The 11 Best Film Cameras, According to Our Favorite Photographer

Best Highly Specific Film Camera: Hasselblad XPan

A quick Google search for the Hasselblad XPan may leave you with more questions than answers. Why? Because the Hasselblad XPan is a panoramic 35mm film camera. Meaning it produces panoramic photos the size of 24mm x 65mm (it’s also capable of making conventional 35mm photos with traditional 24mm x 36mm dimensions but the real beauty of this bizarre camera is the former capability). Few cameras alive today rival this true, one-of-a-kind 35mm rangefinder camera.

Built via a joint effort between Fuji and Hasselblad, the truly unique XPan can be seen as nothing short of a Frankensteined Leica M6 and Contax G2. With superb lenses, of course.

Thinking you might want to pick up an XPan? Maybe a lens or two? Be prepared to sell your car or forego rent for a few months to afford it.

Skill Level: Professional

Year Released: 1998

Type of Camera: Dual format 35mm/panoramic

Film Format: 35mm

Average Hasselblad XPan Price on eBay (2024): $4,800

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What are the 3 types of film cameras?

The three main types of film camera are 35mm (SLR or rangefinder), medium format (or 120), and large format. Each takes a different size of film stock—the larger the film the more grain there is to react to light and thus the higher the resolution of the resulting negative.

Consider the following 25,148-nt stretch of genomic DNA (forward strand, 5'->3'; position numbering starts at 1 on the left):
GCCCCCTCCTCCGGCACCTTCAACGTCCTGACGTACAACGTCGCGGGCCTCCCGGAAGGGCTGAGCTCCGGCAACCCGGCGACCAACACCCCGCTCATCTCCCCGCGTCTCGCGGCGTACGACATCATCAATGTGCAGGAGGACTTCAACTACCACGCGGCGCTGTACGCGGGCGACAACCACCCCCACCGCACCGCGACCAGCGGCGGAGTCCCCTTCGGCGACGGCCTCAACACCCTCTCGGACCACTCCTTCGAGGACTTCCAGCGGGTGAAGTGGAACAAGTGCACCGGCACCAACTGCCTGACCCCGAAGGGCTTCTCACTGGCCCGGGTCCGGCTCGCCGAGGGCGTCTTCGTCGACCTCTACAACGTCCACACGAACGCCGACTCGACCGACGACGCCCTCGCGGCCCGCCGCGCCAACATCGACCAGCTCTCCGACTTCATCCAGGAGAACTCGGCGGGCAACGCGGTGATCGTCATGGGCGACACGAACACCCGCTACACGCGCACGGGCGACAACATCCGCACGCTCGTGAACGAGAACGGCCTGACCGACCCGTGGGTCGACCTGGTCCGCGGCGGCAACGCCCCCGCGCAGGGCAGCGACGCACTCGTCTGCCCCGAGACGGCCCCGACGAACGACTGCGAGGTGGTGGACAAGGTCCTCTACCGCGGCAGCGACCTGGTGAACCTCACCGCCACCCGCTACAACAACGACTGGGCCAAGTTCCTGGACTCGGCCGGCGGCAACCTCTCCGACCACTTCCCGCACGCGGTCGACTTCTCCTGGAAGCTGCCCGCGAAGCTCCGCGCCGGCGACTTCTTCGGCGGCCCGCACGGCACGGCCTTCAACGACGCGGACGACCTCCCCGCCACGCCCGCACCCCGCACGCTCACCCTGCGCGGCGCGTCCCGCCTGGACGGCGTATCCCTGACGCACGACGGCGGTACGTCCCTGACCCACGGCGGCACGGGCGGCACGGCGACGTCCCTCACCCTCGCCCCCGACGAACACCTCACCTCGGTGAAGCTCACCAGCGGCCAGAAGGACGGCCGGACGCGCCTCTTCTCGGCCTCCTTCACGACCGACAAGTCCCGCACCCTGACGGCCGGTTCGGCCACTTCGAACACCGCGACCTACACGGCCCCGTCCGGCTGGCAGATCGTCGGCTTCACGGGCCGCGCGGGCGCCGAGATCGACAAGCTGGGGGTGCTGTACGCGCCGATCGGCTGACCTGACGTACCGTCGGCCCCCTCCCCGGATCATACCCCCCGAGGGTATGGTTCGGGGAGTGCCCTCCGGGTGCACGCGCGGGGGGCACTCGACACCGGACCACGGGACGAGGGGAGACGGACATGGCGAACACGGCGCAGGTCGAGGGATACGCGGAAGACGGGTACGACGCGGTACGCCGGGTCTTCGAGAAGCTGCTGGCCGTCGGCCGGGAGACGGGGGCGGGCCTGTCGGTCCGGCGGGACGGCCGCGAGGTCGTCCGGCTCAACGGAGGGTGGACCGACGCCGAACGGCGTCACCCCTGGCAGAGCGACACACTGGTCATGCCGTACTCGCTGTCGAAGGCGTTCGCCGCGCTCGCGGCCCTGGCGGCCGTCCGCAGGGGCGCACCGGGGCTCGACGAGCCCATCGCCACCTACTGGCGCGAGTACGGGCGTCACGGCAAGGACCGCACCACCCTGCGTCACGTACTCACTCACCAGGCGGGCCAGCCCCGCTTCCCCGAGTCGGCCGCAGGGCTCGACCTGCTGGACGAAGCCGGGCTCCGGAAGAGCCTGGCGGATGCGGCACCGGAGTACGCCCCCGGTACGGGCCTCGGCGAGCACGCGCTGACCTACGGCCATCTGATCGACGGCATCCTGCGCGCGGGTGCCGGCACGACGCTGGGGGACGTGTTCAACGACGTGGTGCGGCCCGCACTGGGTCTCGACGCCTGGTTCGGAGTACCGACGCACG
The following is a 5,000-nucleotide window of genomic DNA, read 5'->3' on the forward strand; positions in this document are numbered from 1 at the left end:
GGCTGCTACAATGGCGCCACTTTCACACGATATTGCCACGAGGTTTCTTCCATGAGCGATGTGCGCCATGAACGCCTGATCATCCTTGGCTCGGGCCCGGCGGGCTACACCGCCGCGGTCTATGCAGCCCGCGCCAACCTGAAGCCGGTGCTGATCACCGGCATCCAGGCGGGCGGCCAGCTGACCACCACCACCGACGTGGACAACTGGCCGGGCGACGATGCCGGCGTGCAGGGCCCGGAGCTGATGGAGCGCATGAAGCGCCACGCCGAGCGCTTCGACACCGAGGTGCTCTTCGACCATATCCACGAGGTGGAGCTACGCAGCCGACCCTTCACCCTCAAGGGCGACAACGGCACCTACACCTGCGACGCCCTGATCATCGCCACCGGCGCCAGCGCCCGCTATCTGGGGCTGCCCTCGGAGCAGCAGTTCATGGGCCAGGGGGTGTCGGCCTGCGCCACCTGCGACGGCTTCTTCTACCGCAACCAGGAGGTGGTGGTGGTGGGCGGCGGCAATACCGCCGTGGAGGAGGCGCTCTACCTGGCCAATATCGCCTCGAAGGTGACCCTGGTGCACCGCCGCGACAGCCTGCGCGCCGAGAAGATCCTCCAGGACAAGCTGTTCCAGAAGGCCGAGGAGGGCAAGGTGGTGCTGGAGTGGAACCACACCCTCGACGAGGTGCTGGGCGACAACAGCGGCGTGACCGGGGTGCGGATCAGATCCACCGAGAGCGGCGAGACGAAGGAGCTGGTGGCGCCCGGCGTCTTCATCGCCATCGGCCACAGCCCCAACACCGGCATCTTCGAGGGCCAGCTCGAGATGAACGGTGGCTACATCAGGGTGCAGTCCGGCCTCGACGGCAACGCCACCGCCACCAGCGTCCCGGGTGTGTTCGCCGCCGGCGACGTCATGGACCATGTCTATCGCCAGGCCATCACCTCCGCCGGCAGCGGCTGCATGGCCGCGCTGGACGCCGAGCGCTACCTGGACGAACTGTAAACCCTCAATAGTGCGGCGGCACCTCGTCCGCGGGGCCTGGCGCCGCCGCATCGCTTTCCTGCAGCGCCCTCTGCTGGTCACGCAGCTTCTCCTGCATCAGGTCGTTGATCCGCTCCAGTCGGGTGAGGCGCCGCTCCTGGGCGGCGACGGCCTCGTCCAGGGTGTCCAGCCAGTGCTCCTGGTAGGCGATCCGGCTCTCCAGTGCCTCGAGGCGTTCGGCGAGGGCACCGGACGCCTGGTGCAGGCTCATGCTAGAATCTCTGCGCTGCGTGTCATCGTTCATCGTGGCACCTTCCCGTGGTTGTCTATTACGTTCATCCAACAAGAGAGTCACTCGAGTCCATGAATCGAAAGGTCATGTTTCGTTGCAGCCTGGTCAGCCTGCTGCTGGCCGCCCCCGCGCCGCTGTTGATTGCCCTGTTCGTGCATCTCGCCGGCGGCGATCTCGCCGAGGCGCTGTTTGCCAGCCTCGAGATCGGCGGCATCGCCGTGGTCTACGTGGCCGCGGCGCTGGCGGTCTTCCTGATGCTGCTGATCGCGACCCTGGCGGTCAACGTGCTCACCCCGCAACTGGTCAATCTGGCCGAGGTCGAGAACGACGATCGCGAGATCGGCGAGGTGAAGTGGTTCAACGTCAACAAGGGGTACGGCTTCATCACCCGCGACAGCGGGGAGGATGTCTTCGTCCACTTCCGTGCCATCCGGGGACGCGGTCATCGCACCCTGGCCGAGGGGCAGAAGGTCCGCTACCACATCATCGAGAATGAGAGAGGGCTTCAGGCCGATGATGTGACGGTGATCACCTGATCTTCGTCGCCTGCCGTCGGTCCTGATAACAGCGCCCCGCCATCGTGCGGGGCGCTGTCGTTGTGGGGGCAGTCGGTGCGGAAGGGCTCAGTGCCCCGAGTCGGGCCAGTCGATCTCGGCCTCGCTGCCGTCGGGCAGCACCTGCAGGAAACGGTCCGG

What is the difference between SLR and Rangefinder cameras?

Aside from film formats, there are a number of different film camera types, too. The most popular being SLR and rangefinder. SLR stands for Single-Lens Reflex, a design in which an internal mirror reflects what the camera is “seeing” into the viewfinder. When you look into the viewfinder of a film SLR, you’re actually seeing through the lens, which allows for more precise composition and depth of field analysis.

The viewfinder on a rangefinder camera, on the other hand, doesn’t “look” through the lens like an SLR does, but instead through a mechanical series of lenses and mirrors that approximates what the lens is seeing. There are frame lines in this viewfinder, and it does align with the lens to allow accurate focusing and composition. But, you don’t see the same depth of field perception as with an SLR. That’s the con of a rangefinder. The main pro is that the lack of collapsible mirror in the body—the function that characterizes an SLR—allows rangefinder camera bodies to be much smaller and more compact.

Street photographers often prefer rangefinders as they are generally more slender and able to shoot a little more off the cuff. They’re also much quieter. Landscape photographers and other generalists often prefer SLRs because of the depth of field POV.

Of course, there are also Twin-Lens Reflex cameras, commonly referred to as a TLR. They are either greatly loved or fiercely hated. Your mom might have a dusty one on a shelf somewhere. Ultimately, preference boils down to a matter of opinion, style and experience. The same goes for camera models as well.

Is a film camera worth buying?

Like many things in life, you get what you pay for. A film camera is worth buying if you want to see the world from a new point of view. Shooting film changes the way you approach photography, due to the strict limitations of film frames and camera function. For me, and many others, buying a film camera is a great way to slow down life, to savor moments more, and to unplug from 24/7 screentime. Plus the images look great—if you get the light right.

Are any film cameras still made?

Yes, brands like Leica, Nikon, and Lomography still make film cameras. Pentax also joined the ranks of camera brands still making film cameras with the announcement of an all-new film camera to be released in 2024.